Lara Rosenoff Gauvin obtained her BA in Communication Studies from Concordia University, her MFA in Documentary Media from Ryerson University, and her PhD in Anthropology from the University of British Columbia. She was a 2011-2015 Trudeau Scholar. Lara’s postdoctoral project, under the direction of Professor John Galaty in the Department of Anthropology, is entitled “Sons and Daughters of Bwoc: Community Knowledge Translation and Land Rights in Rural Post-Conflict Northern Uganda.” In the post-conflict and post-displacement contexts of Acoliland, Northern Uganda, Lara seeks to better understand, assess, and theorize the protection of communal lands as a basis for attaining Acoli economic, social, cultural, and political rights. Through processes of cultural innovation, Acoli kaka (sub-clans or clans) are writing constitutions and creating kin-based non-profit foundations that translate indigenous knowledge into current political language, drawing from implicit cultural, economic, and legal structures. These initiatives have various goals, such as “uniting the kaka” and “streamlining cultural traditions” after their disruptive experiences of war and displacement camps, but, overwhelmingly, Acoli communities are seeking to secure land rights for “sons and daughters of the kaka” by creating ‘foundations’ through which they can transform what they perceive as precarious customary land rights into more secure institutional forms. Acknowledging how indigenous Acoli social organization is mobilized and translated into alternate legal-political structures like non-profit foundations shifts global debates about transitional justice and achieving durable solutions after displacement through peacebuilding towards indigenous knowledge and community practices that, due to local recognition and cultural legitimacy, may offer a stronger basis for reconciliation and long-term security.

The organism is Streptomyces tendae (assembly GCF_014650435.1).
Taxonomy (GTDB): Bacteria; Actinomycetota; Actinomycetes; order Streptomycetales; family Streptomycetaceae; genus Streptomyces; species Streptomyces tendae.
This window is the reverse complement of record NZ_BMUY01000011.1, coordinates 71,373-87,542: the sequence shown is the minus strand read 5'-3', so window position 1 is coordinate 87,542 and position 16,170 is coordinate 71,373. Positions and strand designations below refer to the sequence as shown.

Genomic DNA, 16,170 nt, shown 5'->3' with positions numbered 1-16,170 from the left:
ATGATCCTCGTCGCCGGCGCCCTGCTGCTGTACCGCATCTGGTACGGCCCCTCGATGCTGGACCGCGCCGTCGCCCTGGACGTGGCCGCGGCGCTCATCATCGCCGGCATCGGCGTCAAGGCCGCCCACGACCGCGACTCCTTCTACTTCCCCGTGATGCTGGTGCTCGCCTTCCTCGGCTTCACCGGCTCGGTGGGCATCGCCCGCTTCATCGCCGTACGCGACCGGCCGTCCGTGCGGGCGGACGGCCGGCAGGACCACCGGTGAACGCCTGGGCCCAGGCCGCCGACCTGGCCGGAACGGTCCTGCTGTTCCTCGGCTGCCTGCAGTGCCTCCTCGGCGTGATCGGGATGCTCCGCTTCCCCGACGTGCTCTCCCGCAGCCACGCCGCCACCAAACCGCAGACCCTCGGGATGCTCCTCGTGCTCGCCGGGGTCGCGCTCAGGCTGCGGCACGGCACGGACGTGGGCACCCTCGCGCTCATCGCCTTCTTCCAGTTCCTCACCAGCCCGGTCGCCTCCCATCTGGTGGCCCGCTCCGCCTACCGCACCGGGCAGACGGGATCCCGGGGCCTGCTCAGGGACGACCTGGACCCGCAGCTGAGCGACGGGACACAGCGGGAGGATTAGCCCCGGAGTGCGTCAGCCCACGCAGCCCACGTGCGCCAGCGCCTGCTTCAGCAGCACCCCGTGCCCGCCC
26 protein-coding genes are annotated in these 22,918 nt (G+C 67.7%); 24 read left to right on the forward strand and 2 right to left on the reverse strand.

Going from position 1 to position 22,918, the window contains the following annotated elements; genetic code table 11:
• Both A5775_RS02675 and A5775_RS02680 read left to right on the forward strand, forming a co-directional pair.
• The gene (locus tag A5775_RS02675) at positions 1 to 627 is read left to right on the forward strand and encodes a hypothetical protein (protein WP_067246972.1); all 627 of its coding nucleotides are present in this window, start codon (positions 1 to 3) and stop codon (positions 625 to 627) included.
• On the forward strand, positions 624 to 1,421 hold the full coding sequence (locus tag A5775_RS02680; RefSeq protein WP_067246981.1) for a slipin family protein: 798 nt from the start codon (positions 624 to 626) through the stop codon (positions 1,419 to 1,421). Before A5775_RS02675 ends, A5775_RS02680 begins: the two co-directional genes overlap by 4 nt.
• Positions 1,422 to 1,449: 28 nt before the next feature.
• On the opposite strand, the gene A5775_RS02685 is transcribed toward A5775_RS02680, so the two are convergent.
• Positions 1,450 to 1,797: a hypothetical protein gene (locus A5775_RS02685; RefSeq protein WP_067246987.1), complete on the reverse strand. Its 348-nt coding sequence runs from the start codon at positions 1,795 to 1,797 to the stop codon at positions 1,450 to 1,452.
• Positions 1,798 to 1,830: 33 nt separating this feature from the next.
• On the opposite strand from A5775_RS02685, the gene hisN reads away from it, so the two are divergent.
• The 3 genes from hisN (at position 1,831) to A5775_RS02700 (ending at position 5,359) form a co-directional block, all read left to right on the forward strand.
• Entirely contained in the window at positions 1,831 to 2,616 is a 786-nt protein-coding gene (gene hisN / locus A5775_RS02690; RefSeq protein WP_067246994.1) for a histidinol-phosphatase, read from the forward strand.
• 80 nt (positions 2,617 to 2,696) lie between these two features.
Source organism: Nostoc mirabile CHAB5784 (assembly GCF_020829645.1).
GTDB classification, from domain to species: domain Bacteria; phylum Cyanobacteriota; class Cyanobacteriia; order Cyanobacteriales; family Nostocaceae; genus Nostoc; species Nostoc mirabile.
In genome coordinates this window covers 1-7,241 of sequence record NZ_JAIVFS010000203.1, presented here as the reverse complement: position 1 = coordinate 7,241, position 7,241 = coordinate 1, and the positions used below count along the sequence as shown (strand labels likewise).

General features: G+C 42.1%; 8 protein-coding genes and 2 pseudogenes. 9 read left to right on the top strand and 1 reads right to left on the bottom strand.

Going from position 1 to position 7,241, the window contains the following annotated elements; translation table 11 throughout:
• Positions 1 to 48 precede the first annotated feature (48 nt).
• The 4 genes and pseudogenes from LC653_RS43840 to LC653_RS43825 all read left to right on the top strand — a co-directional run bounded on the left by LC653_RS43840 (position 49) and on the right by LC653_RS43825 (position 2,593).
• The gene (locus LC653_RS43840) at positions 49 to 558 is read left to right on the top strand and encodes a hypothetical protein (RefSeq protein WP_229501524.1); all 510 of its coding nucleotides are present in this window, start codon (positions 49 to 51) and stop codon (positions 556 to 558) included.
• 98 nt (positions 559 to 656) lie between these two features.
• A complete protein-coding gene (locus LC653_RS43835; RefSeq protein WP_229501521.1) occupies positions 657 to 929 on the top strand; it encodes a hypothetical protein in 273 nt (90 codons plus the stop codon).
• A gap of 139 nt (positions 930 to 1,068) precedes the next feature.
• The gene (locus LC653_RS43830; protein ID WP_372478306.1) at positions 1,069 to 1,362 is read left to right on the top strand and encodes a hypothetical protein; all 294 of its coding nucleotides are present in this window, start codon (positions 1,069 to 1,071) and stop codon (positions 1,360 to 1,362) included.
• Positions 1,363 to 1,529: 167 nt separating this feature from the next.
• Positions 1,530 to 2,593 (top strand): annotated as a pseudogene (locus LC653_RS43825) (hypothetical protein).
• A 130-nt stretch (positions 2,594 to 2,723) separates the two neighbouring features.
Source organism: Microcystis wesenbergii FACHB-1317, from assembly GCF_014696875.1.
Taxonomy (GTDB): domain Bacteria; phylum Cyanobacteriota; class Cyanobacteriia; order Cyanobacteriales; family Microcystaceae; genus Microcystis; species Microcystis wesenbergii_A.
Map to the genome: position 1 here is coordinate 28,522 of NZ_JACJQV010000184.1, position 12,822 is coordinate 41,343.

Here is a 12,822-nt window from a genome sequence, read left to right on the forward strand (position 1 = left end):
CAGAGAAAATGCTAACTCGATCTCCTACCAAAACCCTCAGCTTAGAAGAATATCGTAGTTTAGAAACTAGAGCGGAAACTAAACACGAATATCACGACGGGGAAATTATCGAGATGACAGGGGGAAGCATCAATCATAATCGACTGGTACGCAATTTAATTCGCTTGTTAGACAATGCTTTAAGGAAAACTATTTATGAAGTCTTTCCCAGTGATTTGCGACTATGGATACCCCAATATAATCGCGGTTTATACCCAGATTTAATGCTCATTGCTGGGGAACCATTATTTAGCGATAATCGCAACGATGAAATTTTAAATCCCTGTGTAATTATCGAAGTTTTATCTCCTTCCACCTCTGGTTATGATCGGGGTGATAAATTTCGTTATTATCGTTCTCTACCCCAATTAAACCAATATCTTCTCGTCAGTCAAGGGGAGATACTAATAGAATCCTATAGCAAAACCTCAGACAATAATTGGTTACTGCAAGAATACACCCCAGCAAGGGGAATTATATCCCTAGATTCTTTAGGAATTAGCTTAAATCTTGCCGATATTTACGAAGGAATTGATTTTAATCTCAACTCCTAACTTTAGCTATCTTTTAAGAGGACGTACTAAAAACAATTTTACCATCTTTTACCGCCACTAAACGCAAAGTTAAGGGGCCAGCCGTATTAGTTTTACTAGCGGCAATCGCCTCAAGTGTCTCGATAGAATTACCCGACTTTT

Marie-Claude Felton holds a BA in history from McGill, an MA in history from the Université Laval, and a PhD from UQÀM and the EHESS (École des hautes études en sciences sociales, Paris). The recipient of numerous prizes and research fellowships in Canada and internationally, her dissertation will be published in monograph form this year as part of the Voltaire Foundation Series, Oxford University Press. Marie-Claude comes to McGill from her two-year Post-doctoral Fellowship in the Department of History at Harvard where she investigated the role of self-publications in the dissemination of scientific knowledge in France before the Revolution. At McGill, she will broaden the intellectual scope and the geographical and temporal contexts and undertake the first comparative and broader study of self-publishing in Europe in the 18th and 19th centuries. Working with Professor Andrew Piper, she will ask: How did different legislative, economic, and cultural contexts influenced the practice and significance of self-publishing? What was the place of self-published writers in the book market and what was their reception among readers? Can their activity challenge traditional depictions of a larger domination of publishers at that time? What was the role of these authors’ experience and their claims within the genesis of modern copyright? At the center of her analysis, primarily based on archival research in Paris, Leipzig and London, Marie-Claude will take a closer look at the role of authors-publishers on the European book market, the reception of their works, and the significance of their claims within the genesis of modern copyright. Her argument is that only by understanding the place of these numerous, yet little studied authors can we gain a more nuanced understanding of the history of authorship in the modern period.